World Hypertension Day commemorated with a Call for health Seeking Behaviours
World Hypertension Day has been observed by CBC Health Services with a call for people to inculcate health-seeking behaviours. Celebrated every May 17, the 2023 edition focused on the theme “Measure your blood pressure accurately, Control it, and Live Longer”. The day is set aside to create public awareness, prevention, and treatment of hypertension around the world.
The CBC Health Services through its Non- Communicable Disease Prevention and Control Programme used the occasion to encourage the public on the importance of “knowing your numbers” through the checking of vital signs. It is from this backdrop that the Programme Manager, Mr. Takwe Boniface in his presentations at Nkwen Baptist Hospital and the Health Services Central Administration called on everyone to make it a point of duty to intentionally go to the hospital to check their health numbers and be sure everything is fine. This he referred to as a health-seeking behavior. Mr. Takwe further stressed that there are many people living with hypertension and other non-communicable diseases that do not produce any warning signs and in order to reduce and prevent the number of people dying from these conditions, he encouraged everyone to periodically go to the hospital to check their health numbers, especially at CBC health facilities where there is the special unit of “Know Your Numbers”, to check their blood pressure and other important health numbers.
Mrs. Dora Kibong, the head of department for the Hypertension and Diabetes Unit of the Nkwen Baptist Hospital says working with the patients has not been an easy job. “Bringing the patients together was a very difficult initiative but when they came to understand and accept their health situations, they are now able to flow with the disease since time was taken to explain to them the consequences and complications of the disease. With that understanding, the patients can now adhere to treatment and the testimonies have been enormous as patients now anticipate for their clinic days. During clinic days, we give them fruits and we have told them to make their environments fruit friendly” she articulated.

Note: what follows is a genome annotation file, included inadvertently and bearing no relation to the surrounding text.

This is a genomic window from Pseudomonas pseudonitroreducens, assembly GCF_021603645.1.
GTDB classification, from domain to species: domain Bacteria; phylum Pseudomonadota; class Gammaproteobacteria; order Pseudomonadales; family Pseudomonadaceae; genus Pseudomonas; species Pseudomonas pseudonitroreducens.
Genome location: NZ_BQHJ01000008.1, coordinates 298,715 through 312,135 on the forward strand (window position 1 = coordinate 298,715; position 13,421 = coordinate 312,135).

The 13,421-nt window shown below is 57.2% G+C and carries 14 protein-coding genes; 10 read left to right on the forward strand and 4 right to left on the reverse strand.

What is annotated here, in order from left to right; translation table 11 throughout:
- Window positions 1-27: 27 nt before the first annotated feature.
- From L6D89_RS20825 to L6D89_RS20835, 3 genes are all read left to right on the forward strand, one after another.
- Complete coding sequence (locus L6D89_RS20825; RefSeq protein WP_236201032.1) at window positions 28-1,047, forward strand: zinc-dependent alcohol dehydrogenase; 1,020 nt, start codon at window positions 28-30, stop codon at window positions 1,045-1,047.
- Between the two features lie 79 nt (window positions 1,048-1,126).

During the celebrations at the Nkwen Baptist Hospital in Bamenda, the patients received a pat on their backs from the hospital administration beginning with the Assistant Supervisor for Nursing Services Mr. Baiyong Gilbert who expressed the joy of receiving patients for follow-up on a monthly basis, a clear indication they are following the advice from the nurses and Doctors, given that health is wealth and they must do everything to stay healthy. Mr. Baiyong made the patients understand that they don’t need to wait until they have a crisis before they come to the hospital as he demonstrated by example the importance of knowing your numbers by asking the nurses to do him a check to be sure his numbers are in order.
On her part, the assistant administrator in charge of personnel Mrs. Tangwa Faith was glad for the patients for prioritizing their health above everything else. “As you have put your hands on the plough, don’t look back. If you miss an appointment for clinic, come another day in order to stay healthy. Spread the news about the importance of checking your blood pressure at least once a month to your family members and neighbors. ” She added that NCDs are silent killers just like a gun that kills you without a signal and so encouraged the patients to continue to make use of the opportunity to check their vital signs and to do the same for their children since the disease cuts across all ages. “Take your health seriously and be our ambassadors” she concluded.
The patients expressed satisfaction and gratitude to the health workers for the care and treatment they are receiving at the hospital and for the sporting exercise and fruits that they get every clinic day. According to them, they have received a lot of counseling and education from the nurses that have helped reduce the number of crises recorded and have improved their lifestyles. Low-intensity aerobic exercises characterized the event.